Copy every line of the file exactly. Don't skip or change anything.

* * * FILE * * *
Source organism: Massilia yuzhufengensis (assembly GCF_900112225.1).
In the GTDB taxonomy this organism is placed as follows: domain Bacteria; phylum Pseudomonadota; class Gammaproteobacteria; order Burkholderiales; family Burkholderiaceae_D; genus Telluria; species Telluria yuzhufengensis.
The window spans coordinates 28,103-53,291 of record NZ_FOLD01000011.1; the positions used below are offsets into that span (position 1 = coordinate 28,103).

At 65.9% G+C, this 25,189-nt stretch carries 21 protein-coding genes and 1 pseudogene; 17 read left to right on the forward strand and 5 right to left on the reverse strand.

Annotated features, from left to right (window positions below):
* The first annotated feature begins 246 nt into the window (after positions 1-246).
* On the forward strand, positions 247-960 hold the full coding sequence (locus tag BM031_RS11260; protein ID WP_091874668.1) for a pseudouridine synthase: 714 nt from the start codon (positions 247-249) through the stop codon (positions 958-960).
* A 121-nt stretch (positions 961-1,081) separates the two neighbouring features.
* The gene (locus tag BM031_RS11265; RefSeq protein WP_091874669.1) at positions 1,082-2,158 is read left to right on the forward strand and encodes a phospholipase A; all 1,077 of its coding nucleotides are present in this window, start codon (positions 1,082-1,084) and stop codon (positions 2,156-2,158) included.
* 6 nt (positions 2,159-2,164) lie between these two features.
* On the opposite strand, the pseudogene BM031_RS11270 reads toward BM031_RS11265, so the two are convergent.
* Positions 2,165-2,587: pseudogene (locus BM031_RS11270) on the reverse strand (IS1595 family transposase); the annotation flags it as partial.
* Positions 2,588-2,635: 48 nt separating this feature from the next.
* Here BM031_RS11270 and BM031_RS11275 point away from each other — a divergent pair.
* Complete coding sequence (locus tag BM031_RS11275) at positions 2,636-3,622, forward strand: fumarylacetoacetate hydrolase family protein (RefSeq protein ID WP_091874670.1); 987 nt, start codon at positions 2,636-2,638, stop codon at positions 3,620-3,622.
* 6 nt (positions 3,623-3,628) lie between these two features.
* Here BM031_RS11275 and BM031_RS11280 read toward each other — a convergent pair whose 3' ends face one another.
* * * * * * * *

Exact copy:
Source organism: Massilia yuzhufengensis (assembly GCF_900112225.1).
In the GTDB taxonomy this organism is placed as follows: domain Bacteria; phylum Pseudomonadota; class Gammaproteobacteria; order Burkholderiales; family Burkholderiaceae_D; genus Telluria; species Telluria yuzhufengensis.
The window spans coordinates 28,103-53,291 of record NZ_FOLD01000011.1; the positions used below are offsets into that span (position 1 = coordinate 28,103).

At 65.9% G+C, this 25,189-nt stretch carries 21 protein-coding genes and 1 pseudogene; 17 read left to right on the forward strand and 5 right to left on the reverse strand.

Annotated features, from left to right (window positions below):
* The first annotated feature begins 246 nt into the window (after positions 1-246).
* On the forward strand, positions 247-960 hold the full coding sequence (locus tag BM031_RS11260; protein ID WP_091874668.1) for a pseudouridine synthase: 714 nt from the start codon (positions 247-249) through the stop codon (positions 958-960).
* A 121-nt stretch (positions 961-1,081) separates the two neighbouring features.
* The gene (locus tag BM031_RS11265; RefSeq protein WP_091874669.1) at positions 1,082-2,158 is read left to right on the forward strand and encodes a phospholipase A; all 1,077 of its coding nucleotides are present in this window, start codon (positions 1,082-1,084) and stop codon (positions 2,156-2,158) included.
* 6 nt (positions 2,159-2,164) lie between these two features.
* On the opposite strand, the pseudogene BM031_RS11270 reads toward BM031_RS11265, so the two are convergent.
* Positions 2,165-2,587: pseudogene (locus BM031_RS11270) on the reverse strand (IS1595 family transposase); the annotation flags it as partial.
* Positions 2,588-2,635: 48 nt separating this feature from the next.
* Here BM031_RS11270 and BM031_RS11275 point away from each other — a divergent pair.
* Complete coding sequence (locus tag BM031_RS11275) at positions 2,636-3,622, forward strand: fumarylacetoacetate hydrolase family protein (RefSeq protein ID WP_091874670.1); 987 nt, start codon at positions 2,636-2,638, stop codon at positions 3,620-3,622.
* 6 nt (positions 3,623-3,628) lie between these two features.
* Here BM031_RS11275 and BM031_RS11280 read toward each other — a convergent pair whose 3' ends face one another.